Iraq's Kurds move towards Baghdad boycott

Iraq's Kurds move towards Baghdad boycott
Analysis: Tension is rising further after Iraqi officials refused to pay the Kurdistan Regional Government its share of tax revenues.
4 min read
23 February, 2015
[Safeen Hamed/AFP]

Masoud Barzani, president of Iraq's autonomous Kurdish region, is likely this week to announce his intention to boycott the federal government, a senior Kurdish official has said.

Barzani is set to call a meeting of leading Kurdish lawmakers to announce the Baghdad boycott this week, said Ahmed Haji Rashid, the head of the Kurdistan Islamic Group (KIG) faction in the Iraqi parliament.

"The leaders of the Kurdish blocs in the Iraqi parliament and Kurdish ministers in the Iraqi federal government will hold a meeting on Sunday to discuss and assess the final Kurdish stand on the Iraqi government and Prime Minister Haidar al-Abadi's decision," Rashid told al-Araby al-Jadeed.

"An official announcement will be made a few days after the meeting to proclaim a final position on the Baghdad government."

The ratcheting-up of tension has been blamed on the Iraqi federal government's alleged refusal to deliver the Kurdistan region's share of the national budget.

Iraqi Prime Minister Haider al-Abadi has, however, replied that Kurdistan had not yet exported the agreed-upon amount of oil - and will not receive its share until it does so.

The Kurdish Region Government (KRG) has grappled with a deep financial crisis since the beginning of 2014, when then Iraqi Prime Minister Nouri al-Maliki cut its share of the national budget.

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Rashid lashed out at the Iraqi government, saying that Maliki and Abadi had two different personalities, but one shared policy against the Kurds.

"Both prime ministers are hostile to the Kurdistan region and insist on starving its population," he said.

Aram Sheikh Muhammad is the deputy speaker of the Kurdish parliament. He confirmed the meeting will be held on Sunday to discuss relations with Baghdad.

According to the deal reached between Baghdad and Erbil on 2 December, the KRG has to export 250,000 barrels of oil per day, under the supervision of the federal government.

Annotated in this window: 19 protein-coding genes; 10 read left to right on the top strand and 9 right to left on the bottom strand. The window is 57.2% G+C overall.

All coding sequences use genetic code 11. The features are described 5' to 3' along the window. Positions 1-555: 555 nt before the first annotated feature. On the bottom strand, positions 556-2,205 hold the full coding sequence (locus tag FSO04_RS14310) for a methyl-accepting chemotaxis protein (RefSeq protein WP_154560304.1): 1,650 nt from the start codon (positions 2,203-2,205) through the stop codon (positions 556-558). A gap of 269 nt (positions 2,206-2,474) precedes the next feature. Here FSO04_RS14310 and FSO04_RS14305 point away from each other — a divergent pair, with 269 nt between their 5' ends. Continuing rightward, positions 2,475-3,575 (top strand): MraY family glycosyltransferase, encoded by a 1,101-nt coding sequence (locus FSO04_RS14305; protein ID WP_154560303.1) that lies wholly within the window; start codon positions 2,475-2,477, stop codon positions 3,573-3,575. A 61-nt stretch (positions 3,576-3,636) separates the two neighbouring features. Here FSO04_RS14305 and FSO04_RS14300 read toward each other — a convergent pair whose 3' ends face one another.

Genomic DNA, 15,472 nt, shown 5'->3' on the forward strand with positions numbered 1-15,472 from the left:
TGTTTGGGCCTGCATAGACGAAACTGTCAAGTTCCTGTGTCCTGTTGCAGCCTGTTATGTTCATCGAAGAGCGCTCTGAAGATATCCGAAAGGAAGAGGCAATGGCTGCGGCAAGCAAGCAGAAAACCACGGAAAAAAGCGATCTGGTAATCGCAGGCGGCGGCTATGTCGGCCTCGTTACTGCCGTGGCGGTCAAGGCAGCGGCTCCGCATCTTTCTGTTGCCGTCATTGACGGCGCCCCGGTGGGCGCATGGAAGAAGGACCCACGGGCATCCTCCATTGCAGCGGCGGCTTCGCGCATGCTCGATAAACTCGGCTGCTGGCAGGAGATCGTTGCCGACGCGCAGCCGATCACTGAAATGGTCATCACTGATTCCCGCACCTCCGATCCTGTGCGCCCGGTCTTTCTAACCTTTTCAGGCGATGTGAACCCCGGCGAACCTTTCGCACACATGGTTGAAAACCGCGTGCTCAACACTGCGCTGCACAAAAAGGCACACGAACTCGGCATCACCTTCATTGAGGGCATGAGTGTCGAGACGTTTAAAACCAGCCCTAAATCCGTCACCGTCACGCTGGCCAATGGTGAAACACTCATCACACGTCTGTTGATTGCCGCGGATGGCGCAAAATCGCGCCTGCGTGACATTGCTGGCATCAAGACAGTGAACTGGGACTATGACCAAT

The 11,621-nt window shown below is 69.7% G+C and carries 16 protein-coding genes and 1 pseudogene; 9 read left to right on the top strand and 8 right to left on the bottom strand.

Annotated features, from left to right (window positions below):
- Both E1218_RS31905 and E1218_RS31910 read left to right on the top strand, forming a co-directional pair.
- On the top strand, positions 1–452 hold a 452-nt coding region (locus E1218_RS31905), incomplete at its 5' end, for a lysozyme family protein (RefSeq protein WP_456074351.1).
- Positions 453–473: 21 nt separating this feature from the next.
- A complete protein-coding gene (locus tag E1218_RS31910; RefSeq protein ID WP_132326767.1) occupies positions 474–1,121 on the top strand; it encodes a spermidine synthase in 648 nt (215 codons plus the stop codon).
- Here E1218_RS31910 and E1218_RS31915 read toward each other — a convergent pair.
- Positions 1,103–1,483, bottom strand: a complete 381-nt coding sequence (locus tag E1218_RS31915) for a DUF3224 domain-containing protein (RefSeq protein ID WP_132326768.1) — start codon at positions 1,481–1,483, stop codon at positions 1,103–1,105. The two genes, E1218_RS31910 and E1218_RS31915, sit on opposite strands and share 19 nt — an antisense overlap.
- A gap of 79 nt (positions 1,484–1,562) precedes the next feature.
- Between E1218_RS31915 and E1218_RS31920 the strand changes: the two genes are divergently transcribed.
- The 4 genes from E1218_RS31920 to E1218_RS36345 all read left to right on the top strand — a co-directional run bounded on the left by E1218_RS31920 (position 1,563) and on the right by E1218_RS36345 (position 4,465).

We are willing to withdraw from the political process if the KRG decides to do so.
- Aram Sheikh Muhammad, deputy speaker of the Kurdish parliament

"The meeting will mull the outcomes of the visit made by a Kurdistan regional delegation to Turkey to discuss the region's financial crisis," he added.

"Just as a Kurdish delegation visited Baghdad, and we joined the federal government and the parliament upon the KRG's decision, we are willing to withdraw from the political process if the KRG decides to do so," Sheikh Muhammad concluded.

Turkish officials are reportedly keen to help Kurdistan sell oil, ostensibly to help the region's current cashflow crisis, after Kurdish Prime Minister Nechirvan Barzani visited Ankara last week.

The Iraqi constitution

Abadi reportedly told his Turkish counterpart that the two nations should respect each other, and that Iraqi oil belongs to "all of Iraq".

But according to Biwa Khansi, the Kurdish economic security adviser, Kurdistan won't be violating the Iraqi constitution if it decided to sell oil, "as long as the revenues are going to the state's budget".

"Article 111 of the constitution stipulates that the Kurdistan region has a share of state revenues," he said.

The article states that oil and gas belong to "all the people of Iraq in all regions and governorates".

Speaking to al-Araby, Khansi said Baghdad's suspension of the KRG budget was "tantamount to a direct war waged on this region".

Baghdad is telling the Kurds that they can't stay together; the ball is now in the Kurds' court.
- Muhammad Haji Mahmoud

Under the deal reached with Baghdad, Kurdish fields are to export 250,000 barrels per day through Iraq's state oil marketing organisation (SOMO), while an additional 300,000 bpd from the Iraqi area of Kirkuk would be exported via a pipeline running through Kurdish territory.

The Kurdistan region has abided by the agreement, said Khansi, contrary to the prime minister's reported statement. Khansi asked why Baghdad had failed to respect the deal.

"Kurdistan needs approximately $730 million every month to pay public sector employees. If the region manages to export 400,000 barrels of oil per day, it would earn about $600 million every month to pay the salaries," he added.

"The best solution is to hold a dialogue to guarantee that Baghdad will be committed to pay the Kurds 17 percent of Iraq's national budget, securing an equitable distribution of income; or else the Kurdistan region will resolve the crisis on its own."

Kurdish politicians hint that Baghdad's position is pushing the Kurds away from federal Iraq.

The general-secretary of the Kurdistan Social Democratic Party (KSDP), Muhammad Haji Mahmood, said Baghdad could pay Mosul, Tikrit and other regions controlled by the Islamic State group - but did not have enough funds when it comes to the Kurdistan region.

"To cut a long story short, officials in Baghdad are telling the Kurds that they can't stay together; so the ball is now in the Kurds' court because Iraq is in fact divided into three states," said Mahmood.

This is an edited translation from our Arabic edition.